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Putin Says Russia Won't Boycott PyeongChang Olympics

Putin Says Russia Won't Boycott PyeongChang Olympics

At the same time, the IOC intends to respect the rights of clean athletes, allowing them to participate in the upcoming games as "Olympic Athletes of Russian Federation".

In July 2016, the International Olympic Committee set up two separate commissions to probe doping abuse allegations in Russian sports as well as the alleged involvement of state officials in manipulations with performance enhancing drugs, particularly at the 2014 Winter Olympics in Russia's Sochi.

Dvorkovich did hit out at the IOC, saying its actions "actions pose a manifestation of disrespect to the Olympic Games", he said.

For Putin the ban "looks like an absolutely staged and politically motivated decision". "We all see this, for me there is no doubt about it", he said.

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— The ROC's leader, Alexander Zhukov, is suspended from his International Olympic Committee membership.

He said including the word "Russia" in the team name was a key issue. The "clean" athletes were allowed to participate under the neutral flag.

— The Russian Olympic Committee is suspended and can not send a team to the Pyeongchang Olympics.

On Tuesday, Ilya Kovalchuk emphatically said Russians should still participate, and Russian President Vladimir Putin said on Wednesday that the government will allow Russians to compete as neutral athletes.

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It is a win for the country that the word "Russia" is retained in the title "Olympic Athlete from Russia" or OAR.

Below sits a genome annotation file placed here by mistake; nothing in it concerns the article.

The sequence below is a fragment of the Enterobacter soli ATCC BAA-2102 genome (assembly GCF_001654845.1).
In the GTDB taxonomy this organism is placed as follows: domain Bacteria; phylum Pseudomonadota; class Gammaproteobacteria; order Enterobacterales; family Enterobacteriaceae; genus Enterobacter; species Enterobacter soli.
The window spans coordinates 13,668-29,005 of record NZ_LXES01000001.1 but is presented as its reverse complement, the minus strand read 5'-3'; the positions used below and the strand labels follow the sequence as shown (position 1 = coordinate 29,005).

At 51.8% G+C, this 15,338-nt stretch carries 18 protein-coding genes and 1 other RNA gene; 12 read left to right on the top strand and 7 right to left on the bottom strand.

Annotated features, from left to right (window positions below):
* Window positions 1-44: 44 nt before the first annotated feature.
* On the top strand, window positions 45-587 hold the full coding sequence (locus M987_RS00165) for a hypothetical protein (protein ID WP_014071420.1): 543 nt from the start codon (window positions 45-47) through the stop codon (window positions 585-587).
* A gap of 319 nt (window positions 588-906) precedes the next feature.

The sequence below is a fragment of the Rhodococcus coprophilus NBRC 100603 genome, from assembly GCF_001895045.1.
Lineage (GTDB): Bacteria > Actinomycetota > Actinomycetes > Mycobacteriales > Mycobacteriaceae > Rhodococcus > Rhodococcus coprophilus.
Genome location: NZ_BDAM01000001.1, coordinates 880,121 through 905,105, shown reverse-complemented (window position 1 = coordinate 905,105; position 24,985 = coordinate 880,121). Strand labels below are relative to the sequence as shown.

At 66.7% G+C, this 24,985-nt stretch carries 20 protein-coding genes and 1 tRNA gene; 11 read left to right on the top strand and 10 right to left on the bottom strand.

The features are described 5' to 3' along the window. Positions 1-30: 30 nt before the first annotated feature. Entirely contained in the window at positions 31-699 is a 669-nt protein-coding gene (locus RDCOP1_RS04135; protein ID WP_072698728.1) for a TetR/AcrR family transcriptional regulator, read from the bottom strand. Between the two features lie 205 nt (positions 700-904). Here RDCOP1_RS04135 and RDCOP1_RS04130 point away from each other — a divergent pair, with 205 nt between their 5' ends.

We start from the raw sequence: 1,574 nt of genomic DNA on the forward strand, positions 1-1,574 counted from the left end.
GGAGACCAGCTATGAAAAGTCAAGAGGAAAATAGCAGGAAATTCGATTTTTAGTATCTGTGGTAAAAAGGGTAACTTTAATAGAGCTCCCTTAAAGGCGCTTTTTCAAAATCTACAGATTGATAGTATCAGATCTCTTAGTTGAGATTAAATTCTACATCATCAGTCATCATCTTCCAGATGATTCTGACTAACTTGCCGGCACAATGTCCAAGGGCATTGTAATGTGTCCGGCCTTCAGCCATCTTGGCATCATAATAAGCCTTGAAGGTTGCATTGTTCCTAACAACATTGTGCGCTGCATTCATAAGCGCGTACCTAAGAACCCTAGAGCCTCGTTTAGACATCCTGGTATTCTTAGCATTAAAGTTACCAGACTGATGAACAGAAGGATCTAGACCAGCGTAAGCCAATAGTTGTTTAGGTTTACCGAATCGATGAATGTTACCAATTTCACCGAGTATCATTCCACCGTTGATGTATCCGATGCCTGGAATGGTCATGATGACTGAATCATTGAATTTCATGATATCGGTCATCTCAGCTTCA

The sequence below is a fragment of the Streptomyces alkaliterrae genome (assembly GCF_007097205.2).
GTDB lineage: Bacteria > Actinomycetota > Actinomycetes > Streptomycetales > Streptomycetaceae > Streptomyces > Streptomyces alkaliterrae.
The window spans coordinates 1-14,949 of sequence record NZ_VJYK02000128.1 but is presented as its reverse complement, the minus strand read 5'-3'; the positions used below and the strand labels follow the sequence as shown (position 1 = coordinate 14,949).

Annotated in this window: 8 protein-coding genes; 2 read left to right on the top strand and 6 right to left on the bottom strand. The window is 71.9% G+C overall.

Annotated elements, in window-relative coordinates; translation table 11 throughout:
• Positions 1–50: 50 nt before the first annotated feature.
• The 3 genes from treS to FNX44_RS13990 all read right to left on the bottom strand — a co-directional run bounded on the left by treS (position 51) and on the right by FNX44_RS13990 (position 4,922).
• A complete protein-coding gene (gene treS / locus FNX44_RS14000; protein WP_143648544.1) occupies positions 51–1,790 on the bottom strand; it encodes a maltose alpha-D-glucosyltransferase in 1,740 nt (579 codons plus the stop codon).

Putin never went to a Super Bowl, but he's got a championship ring courtesy of New England Patriots owner Robert Kraft, who handed it over during a Kremlin visit in 2005 for what he thought was a brief inspection - and never saw it again. It does, however, say that various Russian institutions such as the Ministry of Sports and the ROC failed to fulfil their legal responsibility to make sure Russian athletes were clean.

However, Pyotr Tolstoy, deputy speaker of the State Duma, the Russian parliament's lower house, has called for a boycott.

Alexei Kravtsov, president of the Russian Skating Union, said: "The decision is offensive, insulting and completely unjustified".

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Russian media expressed regret at the decision while welcoming the possibility of some athletes participating in South Korea next year, albeit under tight restrictions.

A Russian lawmaker declared that "we won't apologize". "But I don't think anything will change".

It sweeps aside assurances from Russian Deputy Prime Minister Vitaly Mutko that the situation would not be repeated and makes the point that the Russian institutions that failed to assure fair play have to be held responsible. And I also don't think someone in Russian Federation will say, 'Hey, we got carried away with our games here. "We shouldn't be thinking that winning at any price shows the greatness of our motherland, but we rather have to think of fairness in sports'". "I really feel for them", he said of the athletes in the Russian team.

The scientist is now living under federal protection in the United States.

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Politicians and athletes earlier reacted with anger and disappointment to the International Olympic Committee decision. But, Walden said Rodchenkov remains fearful for his friends and family who are still in Russian Federation. In effect, the athletes will compete for their country, not for the regime that failed them by being unable to root out a doping conspiracy.